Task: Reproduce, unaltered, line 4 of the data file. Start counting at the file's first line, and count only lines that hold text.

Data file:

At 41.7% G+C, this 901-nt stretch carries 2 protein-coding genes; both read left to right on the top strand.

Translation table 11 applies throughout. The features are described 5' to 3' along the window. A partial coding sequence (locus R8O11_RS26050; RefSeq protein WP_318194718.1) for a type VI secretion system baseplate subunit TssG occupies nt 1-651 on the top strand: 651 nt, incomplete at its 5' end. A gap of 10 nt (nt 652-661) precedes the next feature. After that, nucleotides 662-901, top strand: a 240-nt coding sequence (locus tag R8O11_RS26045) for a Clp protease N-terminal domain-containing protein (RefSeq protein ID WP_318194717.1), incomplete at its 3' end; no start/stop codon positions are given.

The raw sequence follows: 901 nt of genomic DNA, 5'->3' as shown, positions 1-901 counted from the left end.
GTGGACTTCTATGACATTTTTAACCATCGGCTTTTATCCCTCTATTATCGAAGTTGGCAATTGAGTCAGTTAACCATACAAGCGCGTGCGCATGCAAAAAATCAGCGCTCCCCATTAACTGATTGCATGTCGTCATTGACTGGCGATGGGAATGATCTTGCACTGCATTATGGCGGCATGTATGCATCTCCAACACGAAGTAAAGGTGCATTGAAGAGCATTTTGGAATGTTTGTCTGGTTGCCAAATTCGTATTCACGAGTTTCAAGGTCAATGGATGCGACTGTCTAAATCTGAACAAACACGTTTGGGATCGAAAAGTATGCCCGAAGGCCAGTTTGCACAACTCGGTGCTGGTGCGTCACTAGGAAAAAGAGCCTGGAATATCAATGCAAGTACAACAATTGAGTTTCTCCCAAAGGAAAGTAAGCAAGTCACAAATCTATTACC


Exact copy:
GTGGACTTCTATGACATTTTTAACCATCGGCTTTTATCCCTCTATTATCGAAGTTGGCAATTGAGTCAGTTAACCATACAAGCGCGTGCGCATGCAAAAAATCAGCGCTCCCCATTAACTGATTGCATGTCGTCATTGACTGGCGATGGGAATGATCTTGCACTGCATTATGGCGGCATGTATGCATCTCCAACACGAAGTAAAGGTGCATTGAAGAGCATTTTGGAATGTTTGTCTGGTTGCCAAATTCGTATTCACGAGTTTCAAGGTCAATGGATGCGACTGTCTAAATCTGAACAAACACGTTTGGGATCGAAAAGTATGCCCGAAGGCCAGTTTGCACAACTCGGTGCTGGTGCGTCACTAGGAAAAAGAGCCTGGAATATCAATGCAAGTACAACAATTGAGTTTCTCCCAAAGGAAAGTAAGCAAGTCACAAATCTATTACC